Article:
Humic Substances and the Surface Properties of Iron Oxides in Freshwaters

  • E. Tipping


Adsorption by iron oxides in natural waters, sediments and soils is commonly studied in order to understand the biogeochemical behaviour of the adsorbing species, or adsorbate. Prominent examples of such adsorbates are inorganic phosphate (see e.g. Hingston et al. 1968; Ryden et al. 1977) silicate (Hingston et al. 1968; Mott 1970) and trace metals (see e.g. Jenne 1968; Gadde & Laitinen 1974; Forbes et al. 1976). Another reason for studying adsorption is to see how it affects the particulate material itself, by influencing the surface presented to the environment. It is this surface which decides rates and extents of physical association with other particles — and consequently settling rates, grain size etc. In addition, processes such as crystallization and dissolution, as well as catalytic properties, are surface dependent.


Iron Oxide Humic Substance Electrophoretic Mobility Shear Plane Iron Oxide Particle 
These keywords were added by machine and not by the authors. This process is experimental and the keywords may be updated as the learning algorithm improves.


Unable to display preview. Download preview PDF.

Unable to display preview. Download preview PDF.


  1. Davis, J.A. and Leckie, J.O., 1980, Surface ionization and complex-ation at the oxide/water interface. 3. Adsorption of anions. J. Coll. Int. Sci., 74:32.CrossRefGoogle Scholar
  2. Davison, W., Heaney, S.I., Tailing, J.F. and Rigg, E., 1981, Seasonal transformations and movements of iron in a productive English lake with deep-water anoxia, Schweiz. Z. Hydrol., 42:196.CrossRefGoogle Scholar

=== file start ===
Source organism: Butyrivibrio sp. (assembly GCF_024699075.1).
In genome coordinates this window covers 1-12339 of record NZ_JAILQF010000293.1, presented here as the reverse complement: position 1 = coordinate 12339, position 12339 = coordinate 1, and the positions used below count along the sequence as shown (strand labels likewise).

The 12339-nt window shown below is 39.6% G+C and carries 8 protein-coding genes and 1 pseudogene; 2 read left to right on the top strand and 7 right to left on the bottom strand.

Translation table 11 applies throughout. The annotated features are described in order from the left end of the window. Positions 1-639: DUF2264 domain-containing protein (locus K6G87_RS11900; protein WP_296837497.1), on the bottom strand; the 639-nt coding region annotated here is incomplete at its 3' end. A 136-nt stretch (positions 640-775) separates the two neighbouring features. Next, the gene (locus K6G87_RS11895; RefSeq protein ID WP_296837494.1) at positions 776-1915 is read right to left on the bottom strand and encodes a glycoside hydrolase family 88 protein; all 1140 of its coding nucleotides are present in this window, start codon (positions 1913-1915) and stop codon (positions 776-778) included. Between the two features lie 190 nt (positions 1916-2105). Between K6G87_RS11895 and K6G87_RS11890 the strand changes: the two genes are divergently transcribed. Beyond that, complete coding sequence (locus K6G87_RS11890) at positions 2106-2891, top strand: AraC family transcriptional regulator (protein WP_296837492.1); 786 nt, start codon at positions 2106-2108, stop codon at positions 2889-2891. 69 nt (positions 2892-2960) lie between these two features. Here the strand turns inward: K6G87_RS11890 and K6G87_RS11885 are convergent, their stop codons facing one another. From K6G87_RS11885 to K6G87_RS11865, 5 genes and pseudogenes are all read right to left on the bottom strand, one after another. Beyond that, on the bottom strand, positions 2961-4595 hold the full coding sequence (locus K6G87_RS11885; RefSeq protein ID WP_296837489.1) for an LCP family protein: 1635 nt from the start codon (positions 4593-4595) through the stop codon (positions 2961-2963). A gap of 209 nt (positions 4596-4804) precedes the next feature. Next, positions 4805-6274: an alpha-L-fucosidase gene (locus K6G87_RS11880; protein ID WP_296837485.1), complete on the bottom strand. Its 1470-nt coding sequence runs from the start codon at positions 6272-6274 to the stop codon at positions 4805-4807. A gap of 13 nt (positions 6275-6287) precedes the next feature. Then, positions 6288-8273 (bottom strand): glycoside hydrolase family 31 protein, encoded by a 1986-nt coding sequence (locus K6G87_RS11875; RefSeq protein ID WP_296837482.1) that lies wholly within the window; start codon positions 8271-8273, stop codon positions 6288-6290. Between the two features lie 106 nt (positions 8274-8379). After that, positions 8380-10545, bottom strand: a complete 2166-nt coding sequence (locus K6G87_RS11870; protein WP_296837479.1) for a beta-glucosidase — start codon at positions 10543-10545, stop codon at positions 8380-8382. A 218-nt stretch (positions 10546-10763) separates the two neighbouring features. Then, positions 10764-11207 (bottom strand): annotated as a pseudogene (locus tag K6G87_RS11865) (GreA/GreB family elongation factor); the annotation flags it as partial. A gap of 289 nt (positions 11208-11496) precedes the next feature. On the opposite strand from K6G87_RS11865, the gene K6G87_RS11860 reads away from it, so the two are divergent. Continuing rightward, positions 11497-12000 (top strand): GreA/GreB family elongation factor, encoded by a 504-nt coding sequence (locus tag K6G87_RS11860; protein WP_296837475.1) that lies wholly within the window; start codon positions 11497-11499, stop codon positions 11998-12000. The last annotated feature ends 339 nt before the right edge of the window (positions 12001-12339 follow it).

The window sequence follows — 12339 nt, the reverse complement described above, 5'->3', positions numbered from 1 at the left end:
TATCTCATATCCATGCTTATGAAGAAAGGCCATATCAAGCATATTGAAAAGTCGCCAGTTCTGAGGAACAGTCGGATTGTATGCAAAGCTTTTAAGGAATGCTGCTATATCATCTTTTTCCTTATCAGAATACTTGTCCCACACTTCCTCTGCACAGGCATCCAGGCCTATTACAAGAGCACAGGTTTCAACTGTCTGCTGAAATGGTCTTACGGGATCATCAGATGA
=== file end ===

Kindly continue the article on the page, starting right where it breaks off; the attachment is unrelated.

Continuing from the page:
3. Forbes, E.A., Posner, A.M. and Quirk, J.P., 1976, The specific adsorption of divalent Cd, Co, Cu, Pb and Zn on gpethite, J. Soil Sci., 27:154.CrossRefGoogle Scholar
  4. Gadde, R.R. and Laitinen, H.A., 1974, Studies of heavy metal adsorption by hydrous iron and manganese oxides, Anal. Chem., 46:2022.CrossRefGoogle Scholar
  5. Gjessing, E.T., 1976, Physical and Chemical Characteristics of Aquatic Humus, Ann Arbor.Google Scholar
  6. Gregory, J., 1978, Effect of polymers on colloid stability, in: “The Scientific Basis of Flocculation” K.J. Ives, ed., Sijthoff and Noordhoff, Alphen aan den Rijn.Google Scholar
  7. Hingston, F.J., Atkinson, R.J., Posner, A.M. and Quirk, J.P., 1968, Specific adsorption of anions on goethite, Trans. 9th Int. Congr. Soil Sci. 1:669.Google Scholar
  8. Hunter, K.A., 1980, Microelectrophoretic properties of natural surface-active organic matter in coastal seawater, Limnol. Oceanogr., 25:807.CrossRefGoogle Scholar
  9. Hunter, K.A. and Liss, P.S., 1979, The surface charge of suspended particles in estuarine and coastal waters, Nature, 282:823.CrossRefGoogle Scholar
  10. Jackson, T.A., 1975, Humic matter in natural waters and sediments, Soil Sci., 119:56.CrossRefGoogle Scholar
  11. Jenne, E.A., 1968, Controls on Mn, Fe, Co, Ni, Cu and Zn concentrations in soils and water: the significant role of hydrous Mn and Fe oxides, in Inorganics in Water, Adv. Chem. Ser. No. 73 pp. 337–387. Ann. Chem. Soc.Google Scholar